Fundamentals of Colored Pigments
Pigments are chemicals that absorb and scatter visible radiations, and are generally dispersed in a medium to create an appearance, known as color. There are over 800 commercially available pigments, about 90% organic (based on C, H, N, type elements) and the rest inorganic (based on metals like Fe, Ni, Cd, Pb, Cr, Bi etc), which offer a number of choices in shades, cost of use, and other properties. Formulator’s common dilemma is, “Pigments” what is good combination for what application? Organic pigments offer high chroma, bright hues, and a variety of opacity, durability and other key properties which determine their suitability in specific applications. Inorganic pigments on the other hand are opaque, have relatively dull hues and lower tinting strength, but good resistance to chemicals, and weathering properties. A combination of key organic and inorganic pigments is very important to achieve a most cost effective color recipe for the given application. Organic pigments, although relatively large in number, can be classified in two main chimerical types, Azo, and Polycyclic chemistries, however offer a number of choices in physical and chemical properties. Light & weather fastness, heat stability, opacity and other properties vary from poor to excellent depending on chemistry and particle size. It is very important to understand these limitations for proper selection of organic pigments for a given application. In this presentation, discussion will focus on, basic chemistry, physical and chemical properties, and a comprehensive guide to selection of organic pigments for your applications. Some important references are given below.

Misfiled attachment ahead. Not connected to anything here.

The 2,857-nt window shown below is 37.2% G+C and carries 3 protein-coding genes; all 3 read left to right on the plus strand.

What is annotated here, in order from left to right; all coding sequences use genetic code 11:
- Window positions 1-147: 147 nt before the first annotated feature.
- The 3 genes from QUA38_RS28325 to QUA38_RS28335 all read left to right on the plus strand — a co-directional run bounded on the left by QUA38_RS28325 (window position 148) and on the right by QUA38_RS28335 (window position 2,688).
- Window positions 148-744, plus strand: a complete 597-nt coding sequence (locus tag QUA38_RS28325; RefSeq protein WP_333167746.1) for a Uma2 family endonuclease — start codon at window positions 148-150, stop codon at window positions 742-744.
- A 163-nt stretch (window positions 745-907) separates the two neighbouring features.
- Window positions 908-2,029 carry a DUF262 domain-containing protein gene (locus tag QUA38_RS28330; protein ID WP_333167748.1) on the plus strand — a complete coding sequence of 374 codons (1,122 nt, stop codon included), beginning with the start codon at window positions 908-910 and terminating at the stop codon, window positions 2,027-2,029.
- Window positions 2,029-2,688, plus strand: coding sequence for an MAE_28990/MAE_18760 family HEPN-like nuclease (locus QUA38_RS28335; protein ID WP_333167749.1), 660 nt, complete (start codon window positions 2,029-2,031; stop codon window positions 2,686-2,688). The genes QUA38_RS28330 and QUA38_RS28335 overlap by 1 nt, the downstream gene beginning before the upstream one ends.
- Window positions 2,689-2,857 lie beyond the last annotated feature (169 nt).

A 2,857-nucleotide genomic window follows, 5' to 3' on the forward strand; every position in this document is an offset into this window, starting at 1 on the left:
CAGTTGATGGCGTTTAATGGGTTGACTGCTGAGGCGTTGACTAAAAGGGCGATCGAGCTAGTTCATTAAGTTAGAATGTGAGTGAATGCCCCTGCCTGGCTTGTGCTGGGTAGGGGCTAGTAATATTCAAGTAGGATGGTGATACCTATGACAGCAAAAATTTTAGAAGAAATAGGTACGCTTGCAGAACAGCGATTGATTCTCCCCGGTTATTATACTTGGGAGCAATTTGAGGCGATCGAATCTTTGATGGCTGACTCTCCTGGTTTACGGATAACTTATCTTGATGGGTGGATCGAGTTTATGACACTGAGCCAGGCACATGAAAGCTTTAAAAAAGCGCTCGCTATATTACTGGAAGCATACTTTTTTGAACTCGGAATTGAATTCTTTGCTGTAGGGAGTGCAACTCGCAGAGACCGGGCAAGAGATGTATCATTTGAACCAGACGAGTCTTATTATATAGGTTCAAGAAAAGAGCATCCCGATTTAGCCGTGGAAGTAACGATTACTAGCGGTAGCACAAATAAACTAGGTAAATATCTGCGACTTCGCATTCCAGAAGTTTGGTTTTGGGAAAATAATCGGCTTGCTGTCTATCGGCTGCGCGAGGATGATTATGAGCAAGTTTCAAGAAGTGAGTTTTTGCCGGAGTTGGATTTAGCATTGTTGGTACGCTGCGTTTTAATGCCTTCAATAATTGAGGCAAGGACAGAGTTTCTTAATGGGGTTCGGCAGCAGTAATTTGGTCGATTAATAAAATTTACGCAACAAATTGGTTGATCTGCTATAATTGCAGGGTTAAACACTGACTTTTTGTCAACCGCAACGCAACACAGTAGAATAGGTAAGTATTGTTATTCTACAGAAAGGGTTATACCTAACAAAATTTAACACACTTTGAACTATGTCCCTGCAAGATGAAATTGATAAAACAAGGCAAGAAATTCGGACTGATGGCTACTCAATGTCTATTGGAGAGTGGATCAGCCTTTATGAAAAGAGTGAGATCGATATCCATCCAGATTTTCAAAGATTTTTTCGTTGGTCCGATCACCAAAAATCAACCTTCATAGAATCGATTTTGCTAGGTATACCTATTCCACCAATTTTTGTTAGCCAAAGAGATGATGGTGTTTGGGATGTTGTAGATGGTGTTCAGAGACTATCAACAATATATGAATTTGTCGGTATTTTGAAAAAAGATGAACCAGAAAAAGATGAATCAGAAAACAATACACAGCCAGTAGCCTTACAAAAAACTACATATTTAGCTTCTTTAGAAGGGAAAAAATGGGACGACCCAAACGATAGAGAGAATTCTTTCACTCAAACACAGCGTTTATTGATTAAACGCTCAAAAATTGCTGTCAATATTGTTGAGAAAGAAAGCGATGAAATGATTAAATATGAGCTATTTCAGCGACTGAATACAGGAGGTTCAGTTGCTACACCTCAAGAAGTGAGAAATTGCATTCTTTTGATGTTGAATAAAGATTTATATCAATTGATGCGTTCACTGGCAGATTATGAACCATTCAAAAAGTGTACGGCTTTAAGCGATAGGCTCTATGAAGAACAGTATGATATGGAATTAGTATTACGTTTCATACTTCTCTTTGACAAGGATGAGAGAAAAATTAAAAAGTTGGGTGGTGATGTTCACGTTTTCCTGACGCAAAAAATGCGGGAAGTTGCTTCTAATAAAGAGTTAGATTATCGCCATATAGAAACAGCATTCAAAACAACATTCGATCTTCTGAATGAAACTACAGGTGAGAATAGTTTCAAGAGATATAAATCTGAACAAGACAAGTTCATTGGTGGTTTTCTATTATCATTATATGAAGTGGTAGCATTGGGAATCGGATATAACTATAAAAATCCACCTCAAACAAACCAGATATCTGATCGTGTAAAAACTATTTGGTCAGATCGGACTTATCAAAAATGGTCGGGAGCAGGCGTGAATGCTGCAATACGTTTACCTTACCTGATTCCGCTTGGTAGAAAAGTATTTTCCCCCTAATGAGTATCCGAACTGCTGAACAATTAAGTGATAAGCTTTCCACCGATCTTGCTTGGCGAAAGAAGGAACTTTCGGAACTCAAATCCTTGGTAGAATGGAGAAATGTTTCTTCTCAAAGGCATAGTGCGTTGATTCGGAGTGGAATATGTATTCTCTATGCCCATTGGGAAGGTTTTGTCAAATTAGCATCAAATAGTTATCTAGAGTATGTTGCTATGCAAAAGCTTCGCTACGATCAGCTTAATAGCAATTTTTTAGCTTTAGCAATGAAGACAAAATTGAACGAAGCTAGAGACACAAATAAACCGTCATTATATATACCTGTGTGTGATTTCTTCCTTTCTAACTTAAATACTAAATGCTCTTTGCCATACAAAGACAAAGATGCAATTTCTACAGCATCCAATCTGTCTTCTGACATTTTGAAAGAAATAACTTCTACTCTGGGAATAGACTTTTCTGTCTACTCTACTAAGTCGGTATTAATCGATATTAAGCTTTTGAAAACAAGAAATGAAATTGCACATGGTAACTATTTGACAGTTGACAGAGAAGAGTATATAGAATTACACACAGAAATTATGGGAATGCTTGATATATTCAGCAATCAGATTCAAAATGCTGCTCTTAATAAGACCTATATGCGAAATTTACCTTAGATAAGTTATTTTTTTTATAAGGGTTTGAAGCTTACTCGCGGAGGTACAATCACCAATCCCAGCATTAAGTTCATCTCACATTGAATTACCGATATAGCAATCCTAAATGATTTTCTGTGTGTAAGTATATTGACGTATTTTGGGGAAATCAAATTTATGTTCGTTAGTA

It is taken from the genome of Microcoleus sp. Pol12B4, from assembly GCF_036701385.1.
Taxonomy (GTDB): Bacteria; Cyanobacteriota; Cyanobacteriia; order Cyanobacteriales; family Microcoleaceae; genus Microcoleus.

Useful Books about organic pigments
Industrial Organic Pigments – Production, Properties, Applications
W. Herbs & K. Hunger
High Performance Pigments
Editors – E. Faulkner and R. Schwartz